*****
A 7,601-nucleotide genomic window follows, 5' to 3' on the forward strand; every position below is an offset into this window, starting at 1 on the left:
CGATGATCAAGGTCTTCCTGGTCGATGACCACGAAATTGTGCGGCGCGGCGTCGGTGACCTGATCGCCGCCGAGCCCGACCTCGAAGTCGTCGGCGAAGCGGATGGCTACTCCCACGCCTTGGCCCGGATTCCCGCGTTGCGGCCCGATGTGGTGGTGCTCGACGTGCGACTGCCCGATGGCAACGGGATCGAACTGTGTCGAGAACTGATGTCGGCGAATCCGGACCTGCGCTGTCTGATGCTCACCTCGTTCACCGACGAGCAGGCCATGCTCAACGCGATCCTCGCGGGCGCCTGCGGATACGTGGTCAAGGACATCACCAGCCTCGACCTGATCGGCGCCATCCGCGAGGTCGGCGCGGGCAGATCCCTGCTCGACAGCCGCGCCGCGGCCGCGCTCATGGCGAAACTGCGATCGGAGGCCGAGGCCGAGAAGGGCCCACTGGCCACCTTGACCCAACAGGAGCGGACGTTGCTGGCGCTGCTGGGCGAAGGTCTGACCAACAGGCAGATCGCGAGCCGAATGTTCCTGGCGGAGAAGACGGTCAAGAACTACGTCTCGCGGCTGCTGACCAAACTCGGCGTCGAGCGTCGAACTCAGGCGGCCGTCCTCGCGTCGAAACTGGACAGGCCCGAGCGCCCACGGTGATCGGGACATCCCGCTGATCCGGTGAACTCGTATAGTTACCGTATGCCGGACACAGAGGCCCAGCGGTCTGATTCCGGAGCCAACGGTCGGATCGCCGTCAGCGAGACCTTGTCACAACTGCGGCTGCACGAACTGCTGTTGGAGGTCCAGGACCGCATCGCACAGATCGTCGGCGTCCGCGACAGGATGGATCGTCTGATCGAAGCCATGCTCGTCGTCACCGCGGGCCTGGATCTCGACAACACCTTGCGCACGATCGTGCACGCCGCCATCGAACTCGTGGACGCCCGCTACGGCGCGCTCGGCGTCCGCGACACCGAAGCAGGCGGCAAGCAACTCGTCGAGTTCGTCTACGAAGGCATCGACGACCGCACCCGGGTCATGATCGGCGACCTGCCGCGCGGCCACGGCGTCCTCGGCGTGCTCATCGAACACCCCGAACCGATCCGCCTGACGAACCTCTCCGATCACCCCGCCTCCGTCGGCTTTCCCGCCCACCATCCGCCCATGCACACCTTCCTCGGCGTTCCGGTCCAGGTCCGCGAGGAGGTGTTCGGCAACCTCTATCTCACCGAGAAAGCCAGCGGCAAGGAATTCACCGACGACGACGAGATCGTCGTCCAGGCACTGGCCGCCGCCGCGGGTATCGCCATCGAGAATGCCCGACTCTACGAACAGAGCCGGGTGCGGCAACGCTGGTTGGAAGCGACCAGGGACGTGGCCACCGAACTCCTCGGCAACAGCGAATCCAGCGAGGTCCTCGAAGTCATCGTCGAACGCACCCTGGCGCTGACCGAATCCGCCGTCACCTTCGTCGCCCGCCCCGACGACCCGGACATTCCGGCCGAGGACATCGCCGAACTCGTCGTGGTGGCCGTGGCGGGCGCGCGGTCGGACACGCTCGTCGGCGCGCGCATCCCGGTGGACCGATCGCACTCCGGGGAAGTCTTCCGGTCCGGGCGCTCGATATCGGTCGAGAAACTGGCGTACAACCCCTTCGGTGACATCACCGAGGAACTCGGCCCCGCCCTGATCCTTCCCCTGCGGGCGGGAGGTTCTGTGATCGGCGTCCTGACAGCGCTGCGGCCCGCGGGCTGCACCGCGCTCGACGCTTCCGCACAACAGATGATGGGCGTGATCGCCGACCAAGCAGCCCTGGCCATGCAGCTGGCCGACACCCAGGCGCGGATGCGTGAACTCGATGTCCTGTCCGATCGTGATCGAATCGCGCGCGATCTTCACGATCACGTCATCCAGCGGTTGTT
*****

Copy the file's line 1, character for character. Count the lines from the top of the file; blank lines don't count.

A 7,601-nucleotide genomic window follows, 5' to 3' on the forward strand; every position below is an offset into this window, starting at 1 on the left: